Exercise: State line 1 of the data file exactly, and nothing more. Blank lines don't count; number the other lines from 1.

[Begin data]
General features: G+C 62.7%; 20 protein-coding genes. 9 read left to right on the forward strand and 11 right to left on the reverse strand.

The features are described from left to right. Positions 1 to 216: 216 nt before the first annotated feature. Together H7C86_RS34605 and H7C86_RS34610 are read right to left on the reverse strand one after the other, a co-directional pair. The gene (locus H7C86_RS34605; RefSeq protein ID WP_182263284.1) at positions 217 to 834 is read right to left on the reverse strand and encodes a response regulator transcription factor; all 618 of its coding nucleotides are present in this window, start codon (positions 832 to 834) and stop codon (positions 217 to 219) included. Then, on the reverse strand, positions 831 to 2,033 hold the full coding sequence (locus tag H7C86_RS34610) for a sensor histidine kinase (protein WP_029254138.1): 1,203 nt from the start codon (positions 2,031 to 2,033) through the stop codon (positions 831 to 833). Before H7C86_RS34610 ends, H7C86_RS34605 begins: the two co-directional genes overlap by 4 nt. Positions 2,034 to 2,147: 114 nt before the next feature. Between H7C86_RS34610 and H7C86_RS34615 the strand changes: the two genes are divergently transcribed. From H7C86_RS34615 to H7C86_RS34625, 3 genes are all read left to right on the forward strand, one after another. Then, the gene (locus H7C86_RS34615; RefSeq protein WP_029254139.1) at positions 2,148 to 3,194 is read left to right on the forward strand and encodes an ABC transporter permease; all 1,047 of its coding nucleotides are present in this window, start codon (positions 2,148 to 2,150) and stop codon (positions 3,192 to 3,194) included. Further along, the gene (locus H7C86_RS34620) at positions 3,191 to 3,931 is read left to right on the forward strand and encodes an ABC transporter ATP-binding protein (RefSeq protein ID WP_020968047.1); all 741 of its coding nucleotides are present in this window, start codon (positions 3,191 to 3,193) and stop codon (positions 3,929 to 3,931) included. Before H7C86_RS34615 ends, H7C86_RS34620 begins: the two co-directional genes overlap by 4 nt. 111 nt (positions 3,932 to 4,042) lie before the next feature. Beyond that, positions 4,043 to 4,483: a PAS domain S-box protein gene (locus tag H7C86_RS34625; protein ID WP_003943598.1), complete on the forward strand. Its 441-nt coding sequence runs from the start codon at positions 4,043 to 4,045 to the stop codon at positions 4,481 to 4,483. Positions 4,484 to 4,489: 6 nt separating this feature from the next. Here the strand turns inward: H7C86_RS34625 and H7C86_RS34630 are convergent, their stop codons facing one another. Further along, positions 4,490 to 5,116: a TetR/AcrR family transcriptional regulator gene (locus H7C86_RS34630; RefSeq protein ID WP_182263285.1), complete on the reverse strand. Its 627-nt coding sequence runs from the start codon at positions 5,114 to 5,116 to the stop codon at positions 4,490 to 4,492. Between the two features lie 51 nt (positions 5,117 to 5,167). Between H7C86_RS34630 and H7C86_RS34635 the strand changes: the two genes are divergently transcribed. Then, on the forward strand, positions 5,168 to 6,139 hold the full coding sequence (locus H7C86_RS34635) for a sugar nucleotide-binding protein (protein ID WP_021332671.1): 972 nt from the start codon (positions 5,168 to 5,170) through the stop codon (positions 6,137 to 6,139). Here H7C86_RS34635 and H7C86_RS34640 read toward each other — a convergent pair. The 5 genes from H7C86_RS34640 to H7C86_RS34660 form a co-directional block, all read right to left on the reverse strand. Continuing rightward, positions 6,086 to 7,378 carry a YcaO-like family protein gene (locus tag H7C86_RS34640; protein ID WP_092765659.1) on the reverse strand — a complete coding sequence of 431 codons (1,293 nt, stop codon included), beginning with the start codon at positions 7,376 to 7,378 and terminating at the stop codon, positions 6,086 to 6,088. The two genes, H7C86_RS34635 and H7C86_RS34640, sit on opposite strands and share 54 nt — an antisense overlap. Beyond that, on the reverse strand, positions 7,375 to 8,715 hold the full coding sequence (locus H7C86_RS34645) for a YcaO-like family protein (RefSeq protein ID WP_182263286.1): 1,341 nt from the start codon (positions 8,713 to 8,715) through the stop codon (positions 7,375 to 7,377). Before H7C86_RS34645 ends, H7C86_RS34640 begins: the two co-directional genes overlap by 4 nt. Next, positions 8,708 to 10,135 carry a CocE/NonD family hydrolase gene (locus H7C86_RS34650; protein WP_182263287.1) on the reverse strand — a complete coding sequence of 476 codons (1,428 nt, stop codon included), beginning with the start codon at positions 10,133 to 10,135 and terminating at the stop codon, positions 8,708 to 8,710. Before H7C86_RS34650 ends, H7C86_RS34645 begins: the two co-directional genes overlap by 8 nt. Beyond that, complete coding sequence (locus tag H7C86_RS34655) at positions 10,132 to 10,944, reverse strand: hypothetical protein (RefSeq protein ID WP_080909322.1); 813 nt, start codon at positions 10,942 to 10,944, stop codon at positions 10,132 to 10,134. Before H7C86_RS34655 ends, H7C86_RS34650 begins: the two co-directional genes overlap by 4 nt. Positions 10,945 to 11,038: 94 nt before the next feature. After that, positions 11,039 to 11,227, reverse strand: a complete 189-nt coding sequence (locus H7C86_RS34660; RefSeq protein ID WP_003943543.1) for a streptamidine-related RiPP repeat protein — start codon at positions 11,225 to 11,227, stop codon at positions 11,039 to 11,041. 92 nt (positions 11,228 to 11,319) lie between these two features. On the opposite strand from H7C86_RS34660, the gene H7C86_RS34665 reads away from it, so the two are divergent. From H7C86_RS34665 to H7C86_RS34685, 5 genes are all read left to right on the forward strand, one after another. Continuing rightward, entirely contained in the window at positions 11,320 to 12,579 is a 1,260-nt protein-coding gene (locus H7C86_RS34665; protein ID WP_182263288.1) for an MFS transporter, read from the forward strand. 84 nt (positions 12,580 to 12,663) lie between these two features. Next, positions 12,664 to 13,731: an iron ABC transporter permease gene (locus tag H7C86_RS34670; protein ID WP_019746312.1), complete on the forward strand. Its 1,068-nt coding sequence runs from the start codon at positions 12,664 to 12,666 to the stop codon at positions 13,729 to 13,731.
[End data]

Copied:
General features: G+C 62.7%; 20 protein-coding genes. 9 read left to right on the forward strand and 11 right to left on the reverse strand.